The revelation that Peter is from the parallel world is a masterful one too, tying together a large number of character beats from the season, ranging from Walter's intermittent reiteration of his son's sickness as a child to Peter's lack of memory of certain events. It is carried out with the most sublime delicacy, telegraphed in only the most subtle of ways and therefore coming as a distinct, but ultimately very pleasing, surprise. And speaking of surprises, was anyone actually shocked by Leonard Nimoy's appearance? The media have been all over this one for a couple of weeks, spoiling what would've undoubtedly been a superlative fangeek spazz out moment. Still, at least we finally caught a glimpse of the legendary William Bell and, from the looks of things, the parallel universe. There are some lovely touches here, from the presence of the Twin Towers to the fact that President Kennedy is alive and well. Oh, and the scene in which Olivia 'crosses over' in the elevator is fantastically eerie and mysterious; don't know about you, but the moment when it briefly fills with people really creeped me out.
A pretty awesome effort all round then, striking just the right balance between weaving together the season's disparate narrative strands and maintaining a sufficient level of mystery to keep us all stoked for the arrival of year two. As a finale, this is just what the doctor ordered. I think I just made myself cringe.
After Nina sharp is shot by a misterous killer, the Fringe division investigates and its revealed it was Mr. Jones. Walter goes missing a Peter looks for him. Mr. Jones opens a passage to the parallel universe. Olivia is transported to the universe and finally meets William Bell.
Fringe's first season finale was stunning. Just so impressive. Season 2 will start soon, and it will be great. All of this just prooves it. Now, questions rise, and there are no answers until september. The parallel universe is now seen, and Olivia is stuck in there. William Bell finally appears, in the universe. At the end... well, I dont want to spoil it.
Fringe was a show that started off slowly for me. I almost stopped watching after the first few episode due to the bad acting. However, the plots weren't bad and they had some cool sci-fi stuff and creatures.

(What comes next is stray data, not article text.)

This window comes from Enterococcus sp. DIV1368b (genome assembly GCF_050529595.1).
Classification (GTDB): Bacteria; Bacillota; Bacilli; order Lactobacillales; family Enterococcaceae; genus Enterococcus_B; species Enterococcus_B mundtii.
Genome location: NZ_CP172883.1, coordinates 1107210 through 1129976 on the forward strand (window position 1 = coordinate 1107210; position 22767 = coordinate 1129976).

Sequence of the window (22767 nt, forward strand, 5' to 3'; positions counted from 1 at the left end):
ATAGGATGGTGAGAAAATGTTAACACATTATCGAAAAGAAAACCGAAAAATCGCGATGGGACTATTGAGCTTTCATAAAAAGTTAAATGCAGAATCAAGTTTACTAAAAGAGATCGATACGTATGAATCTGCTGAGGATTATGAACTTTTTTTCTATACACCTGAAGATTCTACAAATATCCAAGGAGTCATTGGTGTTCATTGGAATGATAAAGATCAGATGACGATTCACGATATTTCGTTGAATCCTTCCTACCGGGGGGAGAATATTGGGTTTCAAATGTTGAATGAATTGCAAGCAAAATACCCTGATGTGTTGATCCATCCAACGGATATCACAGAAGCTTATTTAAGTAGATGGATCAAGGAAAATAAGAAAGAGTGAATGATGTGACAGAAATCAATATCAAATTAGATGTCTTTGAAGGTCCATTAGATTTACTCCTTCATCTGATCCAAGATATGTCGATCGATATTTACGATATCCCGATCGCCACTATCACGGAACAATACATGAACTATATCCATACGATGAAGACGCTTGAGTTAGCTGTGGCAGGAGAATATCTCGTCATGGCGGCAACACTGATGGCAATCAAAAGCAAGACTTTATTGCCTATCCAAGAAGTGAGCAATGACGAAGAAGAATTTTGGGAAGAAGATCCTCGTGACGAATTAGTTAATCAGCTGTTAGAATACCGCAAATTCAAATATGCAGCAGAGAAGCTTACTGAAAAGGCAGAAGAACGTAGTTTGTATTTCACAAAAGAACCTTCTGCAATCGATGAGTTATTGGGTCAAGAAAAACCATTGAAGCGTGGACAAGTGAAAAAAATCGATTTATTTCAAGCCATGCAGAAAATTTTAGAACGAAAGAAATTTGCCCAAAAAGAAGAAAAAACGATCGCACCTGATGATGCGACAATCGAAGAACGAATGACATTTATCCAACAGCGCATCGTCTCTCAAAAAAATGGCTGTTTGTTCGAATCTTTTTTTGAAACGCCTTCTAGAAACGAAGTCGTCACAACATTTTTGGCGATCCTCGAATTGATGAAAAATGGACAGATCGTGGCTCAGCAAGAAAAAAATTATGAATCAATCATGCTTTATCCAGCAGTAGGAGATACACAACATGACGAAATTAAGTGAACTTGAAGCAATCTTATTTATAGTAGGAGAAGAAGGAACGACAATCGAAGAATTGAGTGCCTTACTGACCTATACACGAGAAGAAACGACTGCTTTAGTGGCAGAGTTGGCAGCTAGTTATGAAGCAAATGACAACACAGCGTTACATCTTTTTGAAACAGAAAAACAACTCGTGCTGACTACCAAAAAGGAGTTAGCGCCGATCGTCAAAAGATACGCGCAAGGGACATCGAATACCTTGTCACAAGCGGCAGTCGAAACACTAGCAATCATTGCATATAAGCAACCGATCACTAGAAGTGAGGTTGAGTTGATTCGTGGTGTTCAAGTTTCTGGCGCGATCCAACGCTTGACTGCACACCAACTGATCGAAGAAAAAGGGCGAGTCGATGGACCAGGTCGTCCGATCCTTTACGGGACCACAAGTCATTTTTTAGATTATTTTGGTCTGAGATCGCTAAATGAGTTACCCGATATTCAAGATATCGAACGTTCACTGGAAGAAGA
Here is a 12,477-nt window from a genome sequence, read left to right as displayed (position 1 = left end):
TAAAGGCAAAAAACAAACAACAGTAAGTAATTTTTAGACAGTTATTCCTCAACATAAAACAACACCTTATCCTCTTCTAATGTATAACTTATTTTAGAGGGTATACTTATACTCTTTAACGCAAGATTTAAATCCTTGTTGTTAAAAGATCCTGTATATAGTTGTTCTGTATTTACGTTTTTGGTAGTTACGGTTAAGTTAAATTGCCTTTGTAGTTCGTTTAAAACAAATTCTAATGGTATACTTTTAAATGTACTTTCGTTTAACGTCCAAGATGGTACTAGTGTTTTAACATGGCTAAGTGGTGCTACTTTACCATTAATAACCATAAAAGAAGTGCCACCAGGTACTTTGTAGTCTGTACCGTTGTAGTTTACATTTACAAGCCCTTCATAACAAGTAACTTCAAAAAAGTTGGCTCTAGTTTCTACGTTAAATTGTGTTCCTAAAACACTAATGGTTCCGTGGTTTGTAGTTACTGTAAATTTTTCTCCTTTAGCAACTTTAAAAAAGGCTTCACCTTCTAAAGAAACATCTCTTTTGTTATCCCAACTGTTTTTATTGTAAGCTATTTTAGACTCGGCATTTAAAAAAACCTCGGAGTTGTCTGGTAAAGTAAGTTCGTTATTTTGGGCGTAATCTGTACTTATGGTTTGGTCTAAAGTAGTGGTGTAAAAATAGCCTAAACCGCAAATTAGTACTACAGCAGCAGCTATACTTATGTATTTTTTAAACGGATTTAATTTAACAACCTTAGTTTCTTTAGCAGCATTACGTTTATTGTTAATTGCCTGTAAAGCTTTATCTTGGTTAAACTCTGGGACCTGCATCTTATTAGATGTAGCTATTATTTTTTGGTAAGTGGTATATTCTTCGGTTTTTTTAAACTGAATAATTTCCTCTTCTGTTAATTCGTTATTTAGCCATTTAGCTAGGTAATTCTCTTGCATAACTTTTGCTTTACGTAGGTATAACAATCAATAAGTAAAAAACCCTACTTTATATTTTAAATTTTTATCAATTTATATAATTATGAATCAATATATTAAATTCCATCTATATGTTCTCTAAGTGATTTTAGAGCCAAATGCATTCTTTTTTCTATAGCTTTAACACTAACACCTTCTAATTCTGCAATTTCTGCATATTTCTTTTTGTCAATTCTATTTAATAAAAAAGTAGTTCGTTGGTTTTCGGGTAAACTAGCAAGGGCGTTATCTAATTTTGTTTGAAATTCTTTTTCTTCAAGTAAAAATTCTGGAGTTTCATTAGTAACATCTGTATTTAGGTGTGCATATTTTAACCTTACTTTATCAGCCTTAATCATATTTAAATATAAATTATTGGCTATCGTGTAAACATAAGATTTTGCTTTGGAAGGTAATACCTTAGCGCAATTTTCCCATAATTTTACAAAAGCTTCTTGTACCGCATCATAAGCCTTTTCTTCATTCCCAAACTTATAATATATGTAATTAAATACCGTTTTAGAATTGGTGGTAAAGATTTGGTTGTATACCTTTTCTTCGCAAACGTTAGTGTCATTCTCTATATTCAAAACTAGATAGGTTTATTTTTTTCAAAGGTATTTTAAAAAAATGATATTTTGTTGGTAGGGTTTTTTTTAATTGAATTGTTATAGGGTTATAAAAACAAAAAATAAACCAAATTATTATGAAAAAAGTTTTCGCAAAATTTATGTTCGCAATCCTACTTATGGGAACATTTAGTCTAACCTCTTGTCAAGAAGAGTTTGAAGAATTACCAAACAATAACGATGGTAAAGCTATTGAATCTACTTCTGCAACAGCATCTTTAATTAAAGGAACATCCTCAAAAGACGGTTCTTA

It started to get a little better after a few episodes, but still really didn't pull me in. I eventually stopped watching about half way through the season, but continued to record it.
So, now that I am catching up on show I have begun to appreciate the show much more. The main characters have begun to gel well together and their acting seems to have gotten better as well.
The guy who plays Walter has been the biggest pleasant surprise of the show as he probably is playing the most interesting character.
The season finale was a great way to end the season and get people interested in coming back for next year.
We get a great episode that will lead us into next season especially knowing that we'll have a next season. It definitely had a finale feel but kept with it's usually format. We revisit the reasoning behind Bell's experiments on children in Florida, which I think will be explore more next season, specifically with Olivia. I loved the challenge of Olivia by Nina Sharp and Olivia's confrontation of her "unimportant details" that actually turn out to be very important. This was one of my favorite Walter episodes. You really feel for him and worry about his coping abilities. "The Observer" returns to take Walter for a trip and Walter needing to return to the past to fix the present and possibly save the future. Over the past few episodes I'm truly getting the feeling that "the Observer" isn't to be feared but he's here to help in keeping order and time on an even keel. I loved the scene between Peter and Walter. The display of compassion from Peter towards his father is becoming far more frequent and you truly see some understanding from Peter. One of these days we may actually hear him call Walter "dad". But in the meantime I had to laugh that even after everything Peter has seen and experienced working with "Fringe division" he still questions what's possible. The jaw dropping final scenes were just mind blowing from seeing the Twin Towers to Peter Bishop's gravestone, it just left you speechless and anxious for next season.